When he died at the stately age of 95 in 2011, the Sunday Times hailed Edoardo Villa as South Africa’s “most prolific and famous sculptor”. It was no empty plaudit. Villa, who was born in 1915 on the outskirts of the northern Italian town of Bergamo, produced one of the major bodies of sculpture in twentieth-century South Africa. Numbering over 1000 works, Villa’s muscular sculptures, which ranged from solid volumes in bronze to curved surfaces and elongated cylinders in steel, played a decisive role in modernising the language of South African sculpture.
His work straddles a key moment in South African art history, coming after the accomplished if conservative figurative work of Anton van Wouw and directly influencing the syncretic modernism of Sydney Kumalo and Ezrom Legae, both mentored by Villa. His involvement with dealer Egon Guenther’s Amadlozi Group of artists – he was a founding member with Kumalo, Giuseppe Cattaneo, Cecily Sash and Cecil Skotnes – positioned him as both a creative innovator and political progressive. Villa’s output as a sculptor is also as singular and enigmatic as that of Jackson Hlungwani.
Trained at the Scuola D’Arte Andrea Fontoni, a conservative Bergamo art school named after an Italian sculptor and woodcarver of the late-Baroque period, Villa’s conscription into the Italian military and later capture in Egypt radically changed his life path. Sent to South Africa, where he was imprisoned in Zonderwater, an internment camp east of Pretoria, Villa decided to stay in the country and work as an artist after his release in 1947. That same year he held his first exhibition in the Johannesburg Library.
The sculptor’s early years in Johannesburg were characterised by poverty, struggle and doubt, but also by experimentation and personal development. He struck up key friendships with vanguard artists and in 1955 moved into a house in Parktown North with Stanley Dorfman, a noted young painter and associate of Christo Coetzee and Douglas Portway, both important abstract painters. When Portway emigrated to England in the late 1950s Villa bought his house in Kew. Working from the same address for the next half century, Villa produced a rigorous body of work noted for its diverse use of materials, forms and colours.
Villa’s importance lies in his volumetric experiments and abstracted interpretations of the human form in bronze and constructed steel. His earliest work was figurative and produced in bronze, a material he would return to in different ways over the coming decades. It was Portway who suggested he experiment with cut steel. Villa later started adding colour to his steel constructions in the early 1960s and subsequently went through periods of rejecting it because of the way colour diminished the essential and monumental character of his work. But he would just as often return to colour, drawn to its playfulness and immediate emotive impact in an increasingly cluttered world.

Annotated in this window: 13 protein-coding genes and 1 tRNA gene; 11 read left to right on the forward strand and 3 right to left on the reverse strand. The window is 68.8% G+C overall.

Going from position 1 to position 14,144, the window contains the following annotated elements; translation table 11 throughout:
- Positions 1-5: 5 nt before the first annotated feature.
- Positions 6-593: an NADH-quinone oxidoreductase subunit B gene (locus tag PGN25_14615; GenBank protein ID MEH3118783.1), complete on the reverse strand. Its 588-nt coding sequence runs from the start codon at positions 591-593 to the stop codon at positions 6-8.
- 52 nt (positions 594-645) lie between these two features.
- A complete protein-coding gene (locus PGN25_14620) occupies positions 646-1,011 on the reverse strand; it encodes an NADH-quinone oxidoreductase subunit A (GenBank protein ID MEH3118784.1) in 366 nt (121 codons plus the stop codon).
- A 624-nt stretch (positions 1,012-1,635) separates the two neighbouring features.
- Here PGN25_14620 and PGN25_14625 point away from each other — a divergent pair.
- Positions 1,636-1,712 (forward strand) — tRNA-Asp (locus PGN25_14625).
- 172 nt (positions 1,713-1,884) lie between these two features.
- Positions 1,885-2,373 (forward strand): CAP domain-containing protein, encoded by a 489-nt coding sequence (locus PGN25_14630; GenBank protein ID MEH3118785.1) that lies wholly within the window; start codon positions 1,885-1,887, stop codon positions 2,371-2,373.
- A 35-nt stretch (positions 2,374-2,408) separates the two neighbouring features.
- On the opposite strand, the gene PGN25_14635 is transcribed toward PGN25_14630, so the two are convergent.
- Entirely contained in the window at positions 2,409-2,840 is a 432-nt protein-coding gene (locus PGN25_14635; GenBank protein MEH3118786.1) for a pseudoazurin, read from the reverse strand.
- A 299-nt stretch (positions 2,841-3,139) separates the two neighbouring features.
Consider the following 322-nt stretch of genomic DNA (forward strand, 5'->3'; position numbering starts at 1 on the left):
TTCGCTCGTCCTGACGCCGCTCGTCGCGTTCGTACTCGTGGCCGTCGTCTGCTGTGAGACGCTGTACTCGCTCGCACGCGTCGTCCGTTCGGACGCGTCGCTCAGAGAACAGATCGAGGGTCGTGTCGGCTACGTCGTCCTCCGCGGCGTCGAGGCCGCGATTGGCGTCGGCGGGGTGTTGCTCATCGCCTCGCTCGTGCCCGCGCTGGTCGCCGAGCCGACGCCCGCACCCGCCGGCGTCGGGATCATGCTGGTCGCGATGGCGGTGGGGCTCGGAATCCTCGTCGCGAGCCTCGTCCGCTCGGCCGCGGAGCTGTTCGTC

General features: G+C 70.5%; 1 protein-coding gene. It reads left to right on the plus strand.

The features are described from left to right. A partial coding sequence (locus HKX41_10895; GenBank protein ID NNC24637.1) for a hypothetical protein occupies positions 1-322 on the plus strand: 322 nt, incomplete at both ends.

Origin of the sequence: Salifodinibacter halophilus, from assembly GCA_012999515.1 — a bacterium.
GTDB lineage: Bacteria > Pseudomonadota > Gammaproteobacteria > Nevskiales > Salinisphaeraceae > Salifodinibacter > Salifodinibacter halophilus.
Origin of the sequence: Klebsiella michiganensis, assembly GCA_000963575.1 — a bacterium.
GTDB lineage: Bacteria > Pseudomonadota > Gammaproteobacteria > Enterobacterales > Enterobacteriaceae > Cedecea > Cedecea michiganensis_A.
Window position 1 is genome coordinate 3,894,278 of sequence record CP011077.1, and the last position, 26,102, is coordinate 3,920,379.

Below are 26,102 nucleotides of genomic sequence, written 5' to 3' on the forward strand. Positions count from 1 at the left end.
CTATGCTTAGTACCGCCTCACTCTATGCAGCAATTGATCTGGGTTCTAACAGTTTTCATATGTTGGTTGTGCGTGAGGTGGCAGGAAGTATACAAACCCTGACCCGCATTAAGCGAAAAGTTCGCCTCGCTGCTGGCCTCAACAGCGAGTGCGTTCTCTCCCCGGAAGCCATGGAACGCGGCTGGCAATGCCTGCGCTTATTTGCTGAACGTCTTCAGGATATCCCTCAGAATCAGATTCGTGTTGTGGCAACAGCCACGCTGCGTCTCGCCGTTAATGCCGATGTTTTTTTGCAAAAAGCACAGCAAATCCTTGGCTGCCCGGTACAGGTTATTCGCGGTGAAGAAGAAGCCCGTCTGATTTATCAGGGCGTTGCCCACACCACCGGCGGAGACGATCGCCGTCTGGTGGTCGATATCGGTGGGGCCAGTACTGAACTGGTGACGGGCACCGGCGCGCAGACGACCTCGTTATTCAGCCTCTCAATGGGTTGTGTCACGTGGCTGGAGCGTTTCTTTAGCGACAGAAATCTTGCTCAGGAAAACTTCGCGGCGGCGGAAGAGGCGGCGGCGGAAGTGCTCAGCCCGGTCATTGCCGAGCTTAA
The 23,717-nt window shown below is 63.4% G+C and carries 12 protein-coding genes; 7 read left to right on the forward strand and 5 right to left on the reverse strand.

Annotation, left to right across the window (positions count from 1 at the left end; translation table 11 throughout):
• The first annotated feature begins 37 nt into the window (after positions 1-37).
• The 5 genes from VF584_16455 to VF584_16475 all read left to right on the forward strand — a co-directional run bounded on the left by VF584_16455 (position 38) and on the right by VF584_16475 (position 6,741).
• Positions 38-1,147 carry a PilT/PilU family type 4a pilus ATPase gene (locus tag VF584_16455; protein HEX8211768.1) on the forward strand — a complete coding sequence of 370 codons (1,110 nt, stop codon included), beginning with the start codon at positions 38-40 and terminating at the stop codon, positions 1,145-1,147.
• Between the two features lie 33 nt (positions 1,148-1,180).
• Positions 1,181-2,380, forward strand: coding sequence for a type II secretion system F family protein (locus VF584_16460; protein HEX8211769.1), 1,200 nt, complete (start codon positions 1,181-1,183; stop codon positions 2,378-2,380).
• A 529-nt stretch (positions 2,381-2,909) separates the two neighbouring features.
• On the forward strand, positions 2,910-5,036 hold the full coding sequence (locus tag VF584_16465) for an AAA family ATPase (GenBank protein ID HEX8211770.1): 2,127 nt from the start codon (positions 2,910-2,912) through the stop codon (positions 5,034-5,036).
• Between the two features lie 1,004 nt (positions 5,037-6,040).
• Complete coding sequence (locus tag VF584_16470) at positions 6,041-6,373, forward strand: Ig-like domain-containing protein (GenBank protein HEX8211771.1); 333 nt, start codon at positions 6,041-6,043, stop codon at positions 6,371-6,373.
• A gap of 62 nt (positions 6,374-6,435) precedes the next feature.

The widespread visibility of Villa’s sculptures in public spaces across the country today makes his success appear self-evident. “Edoardo’s anti-establishment role is seldom understood,” says artist and historian Karel Nel, who knew Villa personally and is a trustee of the Claire and Edoardo Villa Will Trust. Working from his home without institutional support Villa formulated a practice that synthetized his European heritage with African influences. Along with his pioneering mentorship activities this formal aspects of his practice further challenged the narrative of separate development. It was never an easy option and Villa had to rely on private collectors like Vittorino Meneghelli and John Schlesinger to sustain his early career. The modernist architect Monty Sack was also an important early patron, prominently placing Villa’s work outside new office blocks in central Johannesburg in the 1960s, further advancing the idea of Villa as a leading contemporary artist of his time.
Throughout his career Villa cultivated a worldly practice that was synchronous with the boldest developments in modernist sculpture globally. “He understood the international art world, but at the same time his work engaged with being African,” says Nel. “Edoardo was not reproducing Anthony Caro or David Smith; his work is not pastiche of Euro-American modernism. He had the ability to absorb and transform what he experienced in South Africa to create a very powerful body of work.”
Art patron and Villa trustee Benji Liebmann agrees: “Like Henry Moore he was concerned with the interpretation of the human form, but his was a uniquely African take, and strictly personal. Edoardo’s work revealed not only his strong political and humanist views as well as his enduring joie de vivre.” Villa’s humanism is central to an appreciation of his work. Speaking to artist and teacher Allan Crump in 1988, during his residency as guest artist at the Standard Bank Festival of the Arts in Grahamstown, Villa remarked: “If anything could sum up my fundamental concern in art, it is that of the human and the individual – the human condition.”
The activities of Claire and Edoardo Villa Will Trust aim to celebrate and promote this rich artistic legacy by ensuring that Villa’s important contributions to South African art history remain clear and accessible, now and into the future.
Sean O’Toole 2016